Tackling the illegal wildlife trade is a massive priority for this Government. To that end, we will host a high-level conference in London this October to drive further progress. I can assure the House that the Government raise the issue of illegal wildlife trade consistently at all levels with our friends and partners around the world.
I am grateful for that question, because the UK Government have been a leader for many years now in calling for an end to the illegal trade in ivory, which not only does so much damage to the elephant population but encourages criminality of all kinds across the African continent. I am proud to say that this Government are currently consulting, as my hon. Friend will know, on an all-out ivory ban. The results of that consultation will be announced shortly, and I hope to have good news for the House.
I commend my right hon. Friend for all his work in this area, but may I draw his attention to a shocking investigation in the Mail on Sunday, which highlighted the continuing illegal trade in tigers in Laos? Does he agree that those findings deserve urgent attention to ensure that this magnificent species can continue to enjoy a safe future?
I indeed commend the excellent journalism of that publication—at least in this respect—in highlighting what is taking place in respect of tiger farming in Laos, which is an abominable trade that all right-thinking people across the House would condemn. The UK Government not only call on the Government of Laos to stop this appalling trade, but stand ready to give any support and help that we can to the Laotians.
You, Mr Speaker, may be as interested as I am in the oceanic environment. I want to talk about whales, because 30,000 have been killed since the introduction of the international whaling ban, and nations such as Japan, Norway and Denmark take a very controversial view on participating in whaling. What can the Secretary of State’s Department do to make whaling history?
I congratulate my hon. Friend, an eponymous Member, on that important question on what we are doing to protect whales—although they are, of course, mammals rather than fish, as he knows. The UK has been in the lead over many decades in calling for an end to illegal whaling. We condone whaling only when it is clearly and demonstrably necessary for subsistence.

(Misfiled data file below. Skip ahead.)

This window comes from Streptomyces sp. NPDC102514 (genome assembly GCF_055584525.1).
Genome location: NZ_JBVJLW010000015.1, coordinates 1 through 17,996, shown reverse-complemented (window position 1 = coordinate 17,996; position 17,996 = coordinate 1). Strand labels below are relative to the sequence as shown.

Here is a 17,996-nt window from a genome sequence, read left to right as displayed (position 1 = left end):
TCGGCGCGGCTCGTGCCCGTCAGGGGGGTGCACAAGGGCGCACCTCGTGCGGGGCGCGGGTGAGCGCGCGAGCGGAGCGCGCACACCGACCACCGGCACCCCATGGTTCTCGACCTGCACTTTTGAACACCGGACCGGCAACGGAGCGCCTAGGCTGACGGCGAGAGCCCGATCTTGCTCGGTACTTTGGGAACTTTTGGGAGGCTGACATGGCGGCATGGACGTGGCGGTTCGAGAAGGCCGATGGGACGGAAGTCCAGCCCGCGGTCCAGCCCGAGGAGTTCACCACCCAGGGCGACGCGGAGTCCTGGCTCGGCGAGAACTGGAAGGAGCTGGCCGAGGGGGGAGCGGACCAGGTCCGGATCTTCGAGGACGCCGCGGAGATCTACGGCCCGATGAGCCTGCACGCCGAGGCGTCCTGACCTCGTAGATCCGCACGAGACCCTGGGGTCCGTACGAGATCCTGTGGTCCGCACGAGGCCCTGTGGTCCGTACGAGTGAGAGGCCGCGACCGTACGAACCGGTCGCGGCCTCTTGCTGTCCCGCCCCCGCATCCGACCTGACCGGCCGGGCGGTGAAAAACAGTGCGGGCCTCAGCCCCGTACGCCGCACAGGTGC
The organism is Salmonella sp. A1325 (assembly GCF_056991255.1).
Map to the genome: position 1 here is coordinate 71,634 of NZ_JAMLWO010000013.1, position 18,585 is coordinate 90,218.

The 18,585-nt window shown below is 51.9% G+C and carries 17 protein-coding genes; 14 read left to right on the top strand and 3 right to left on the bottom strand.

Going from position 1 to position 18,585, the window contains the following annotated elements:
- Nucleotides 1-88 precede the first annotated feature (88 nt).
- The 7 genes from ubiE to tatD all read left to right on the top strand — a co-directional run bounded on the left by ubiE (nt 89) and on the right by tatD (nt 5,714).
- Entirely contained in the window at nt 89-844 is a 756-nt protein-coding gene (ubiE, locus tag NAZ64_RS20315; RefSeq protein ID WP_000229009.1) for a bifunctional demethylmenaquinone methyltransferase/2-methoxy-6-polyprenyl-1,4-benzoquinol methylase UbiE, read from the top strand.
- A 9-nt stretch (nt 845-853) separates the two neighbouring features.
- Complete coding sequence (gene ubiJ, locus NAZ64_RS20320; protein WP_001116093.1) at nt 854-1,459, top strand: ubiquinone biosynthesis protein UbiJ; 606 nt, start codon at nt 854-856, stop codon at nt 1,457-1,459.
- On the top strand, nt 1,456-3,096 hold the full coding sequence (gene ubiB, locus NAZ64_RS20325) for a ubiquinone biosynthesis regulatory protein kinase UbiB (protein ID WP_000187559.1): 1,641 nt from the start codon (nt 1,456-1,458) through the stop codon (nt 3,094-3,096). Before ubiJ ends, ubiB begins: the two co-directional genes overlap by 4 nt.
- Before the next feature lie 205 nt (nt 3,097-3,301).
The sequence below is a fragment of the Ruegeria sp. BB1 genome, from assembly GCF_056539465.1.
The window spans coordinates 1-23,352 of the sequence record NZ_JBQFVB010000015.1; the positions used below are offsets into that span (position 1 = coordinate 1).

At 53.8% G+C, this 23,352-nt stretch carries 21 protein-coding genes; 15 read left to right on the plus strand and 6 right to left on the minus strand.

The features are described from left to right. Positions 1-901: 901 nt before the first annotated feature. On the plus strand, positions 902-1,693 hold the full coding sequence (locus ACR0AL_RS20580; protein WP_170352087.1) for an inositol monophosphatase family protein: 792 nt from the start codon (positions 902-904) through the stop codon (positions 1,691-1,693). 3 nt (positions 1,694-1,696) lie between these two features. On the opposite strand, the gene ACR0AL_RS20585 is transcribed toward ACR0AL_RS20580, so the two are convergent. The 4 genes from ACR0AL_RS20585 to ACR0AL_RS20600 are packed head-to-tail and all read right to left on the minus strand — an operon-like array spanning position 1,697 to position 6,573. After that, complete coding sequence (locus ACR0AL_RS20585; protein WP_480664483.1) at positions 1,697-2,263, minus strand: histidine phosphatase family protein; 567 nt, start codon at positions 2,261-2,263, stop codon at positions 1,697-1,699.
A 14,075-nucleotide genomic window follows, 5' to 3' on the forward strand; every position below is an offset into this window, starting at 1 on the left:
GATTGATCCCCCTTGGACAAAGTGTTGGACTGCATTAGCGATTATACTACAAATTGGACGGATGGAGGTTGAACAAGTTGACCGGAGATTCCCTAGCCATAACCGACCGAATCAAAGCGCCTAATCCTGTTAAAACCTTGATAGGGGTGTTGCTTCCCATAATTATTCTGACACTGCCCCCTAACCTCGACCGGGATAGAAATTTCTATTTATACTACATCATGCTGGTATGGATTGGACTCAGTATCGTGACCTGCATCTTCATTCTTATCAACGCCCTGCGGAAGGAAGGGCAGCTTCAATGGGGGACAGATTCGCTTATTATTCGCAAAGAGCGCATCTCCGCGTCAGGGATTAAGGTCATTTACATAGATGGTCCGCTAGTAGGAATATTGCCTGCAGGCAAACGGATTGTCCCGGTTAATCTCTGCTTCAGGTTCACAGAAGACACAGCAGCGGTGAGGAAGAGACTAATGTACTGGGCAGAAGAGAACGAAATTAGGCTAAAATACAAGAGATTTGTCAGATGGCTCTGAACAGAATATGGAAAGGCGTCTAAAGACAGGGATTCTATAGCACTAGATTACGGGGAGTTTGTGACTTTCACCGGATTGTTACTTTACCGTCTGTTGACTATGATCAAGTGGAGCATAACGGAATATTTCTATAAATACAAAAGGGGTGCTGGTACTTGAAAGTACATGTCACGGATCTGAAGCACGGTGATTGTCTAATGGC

Reports from the UN and others have shown links between not just the illegal wildlife trade but the illegal timber trade and the financing of terrorist groups such as al-Shabaab and the Lord’s Resistance Army. Is that on the Minister’s radar, and what will he be doing to ensure that the links between terrorism and those trades are broken?
The hon. Lady asks an excellent question, because, of course, the illegal wildlife trade is intimately connected not just with the illegal timber trade, but with drug running, gun trafficking and the trafficking in human beings, so if we tackle the illegal wildlife trade, we drive down those phenomena as well.
The illegal trade in ivory is estimated to be worth about $20 billion per annum, and yet the Government have so cut the Border Force that they are now looking at recruiting volunteers to fill the gap. What confidence can the House have that this illegal trade will be tackled if the Government are not prepared to put the resources into the Border Force?
I have every confidence in our Border Force and its ability to police the traffic of illegal items such as ivory. It should be evident, I hope, to everybody coming from another country with such an illegal item in their possession that they face the risk not only of prosecution, but of jail.
According to the World Wide Fund for Nature, rhino poaching in South Africa increased by 7,700% between 2007 and 2013. People in Broomhouse want to know what support the Secretary of State has offered his South African counterpart to help global campaigning to end this trade once and for all.